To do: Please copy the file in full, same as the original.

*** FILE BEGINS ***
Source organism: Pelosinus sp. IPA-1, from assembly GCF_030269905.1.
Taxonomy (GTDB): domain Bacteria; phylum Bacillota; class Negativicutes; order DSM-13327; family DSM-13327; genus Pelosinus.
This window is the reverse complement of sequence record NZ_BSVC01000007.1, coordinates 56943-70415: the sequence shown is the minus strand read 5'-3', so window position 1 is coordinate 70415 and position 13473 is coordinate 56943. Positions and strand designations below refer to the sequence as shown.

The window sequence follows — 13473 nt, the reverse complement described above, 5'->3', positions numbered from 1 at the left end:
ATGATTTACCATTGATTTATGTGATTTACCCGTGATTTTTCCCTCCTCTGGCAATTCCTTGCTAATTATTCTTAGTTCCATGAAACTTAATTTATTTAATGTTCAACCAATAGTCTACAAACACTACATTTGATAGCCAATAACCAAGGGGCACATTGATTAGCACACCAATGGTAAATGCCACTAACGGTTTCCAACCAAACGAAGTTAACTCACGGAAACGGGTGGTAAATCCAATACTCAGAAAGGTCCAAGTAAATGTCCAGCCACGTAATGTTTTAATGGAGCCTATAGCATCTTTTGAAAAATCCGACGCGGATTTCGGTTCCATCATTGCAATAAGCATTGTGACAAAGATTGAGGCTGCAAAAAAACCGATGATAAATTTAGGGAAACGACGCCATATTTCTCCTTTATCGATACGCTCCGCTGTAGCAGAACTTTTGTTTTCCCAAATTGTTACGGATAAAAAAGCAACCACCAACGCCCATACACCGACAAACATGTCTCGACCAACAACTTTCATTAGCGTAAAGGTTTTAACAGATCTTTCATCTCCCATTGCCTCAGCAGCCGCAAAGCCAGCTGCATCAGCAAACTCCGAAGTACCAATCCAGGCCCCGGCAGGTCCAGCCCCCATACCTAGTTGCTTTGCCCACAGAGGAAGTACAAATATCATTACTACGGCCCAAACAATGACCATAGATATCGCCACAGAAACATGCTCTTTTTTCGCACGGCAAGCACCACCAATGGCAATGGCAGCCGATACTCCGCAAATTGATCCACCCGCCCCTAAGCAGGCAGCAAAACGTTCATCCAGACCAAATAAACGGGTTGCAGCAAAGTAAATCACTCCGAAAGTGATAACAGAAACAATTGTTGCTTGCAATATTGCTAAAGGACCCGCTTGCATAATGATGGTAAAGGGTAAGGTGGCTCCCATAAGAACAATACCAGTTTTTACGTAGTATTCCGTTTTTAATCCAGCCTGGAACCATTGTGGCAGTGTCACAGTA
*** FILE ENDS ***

Source organism: Pelosinus sp. IPA-1, from assembly GCF_030269905.1.
Taxonomy (GTDB): domain Bacteria; phylum Bacillota; class Negativicutes; order DSM-13327; family DSM-13327; genus Pelosinus.
This window is the reverse complement of sequence record NZ_BSVC01000007.1, coordinates 56943-70415: the sequence shown is the minus strand read 5'-3', so window position 1 is coordinate 70415 and position 13473 is coordinate 56943. Positions and strand designations below refer to the sequence as shown.

The window sequence follows — 13473 nt, the reverse complement described above, 5'->3', positions numbered from 1 at the left end:
ATGATTTACCATTGATTTATGTGATTTACCCGTGATTTTTCCCTCCTCTGGCAATTCCTTGCTAATTATTCTTAGTTCCATGAAACTTAATTTATTTAATGTTCAACCAATAGTCTACAAACACTACATTTGATAGCCAATAACCAAGGGGCACATTGATTAGCACACCAATGGTAAATGCCACTAACGGTTTCCAACCAAACGAAGTTAACTCACGGAAACGGGTGGTAAATCCAATACTCAGAAAGGTCCAAGTAAATGTCCAGCCACGTAATGTTTTAATGGAGCCTATAGCATCTTTTGAAAAATCCGACGCGGATTTCGGTTCCATCATTGCAATAAGCATTGTGACAAAGATTGAGGCTGCAAAAAAACCGATGATAAATTTAGGGAAACGACGCCATATTTCTCCTTTATCGATACGCTCCGCTGTAGCAGAACTTTTGTTTTCCCAAATTGTTACGGATAAAAAAGCAACCACCAACGCCCATACACCGACAAACATGTCTCGACCAACAACTTTCATTAGCGTAAAGGTTTTAACAGATCTTTCATCTCCCATTGCCTCAGCAGCCGCAAAGCCAGCTGCATCAGCAAACTCCGAAGTACCAATCCAGGCCCCGGCAGGTCCAGCCCCCATACCTAGTTGCTTTGCCCACAGAGGAAGTACAAATATCATTACTACGGCCCAAACAATGACCATAGATATCGCCACAGAAACATGCTCTTTTTTCGCACGGCAAGCACCACCAATGGCAATGGCAGCCGATACTCCGCAAATTGATCCACCCGCCCCTAAGCAGGCAGCAAAACGTTCATCCAGACCAAATAAACGGGTTGCAGCAAAGTAAATCACTCCGAAAGTGATAACAGAAACAATTGTTGCTTGCAATATTGCTAAAGGACCCGCTTGCATAATGATGGTAAAGGGTAAGGTGGCTCCCATAAGAACAATACCAGTTTTTACGTAGTATTCCGTTTTTAATCCAGCCTGGAACCATTGTGGCAGTGTCACAGTA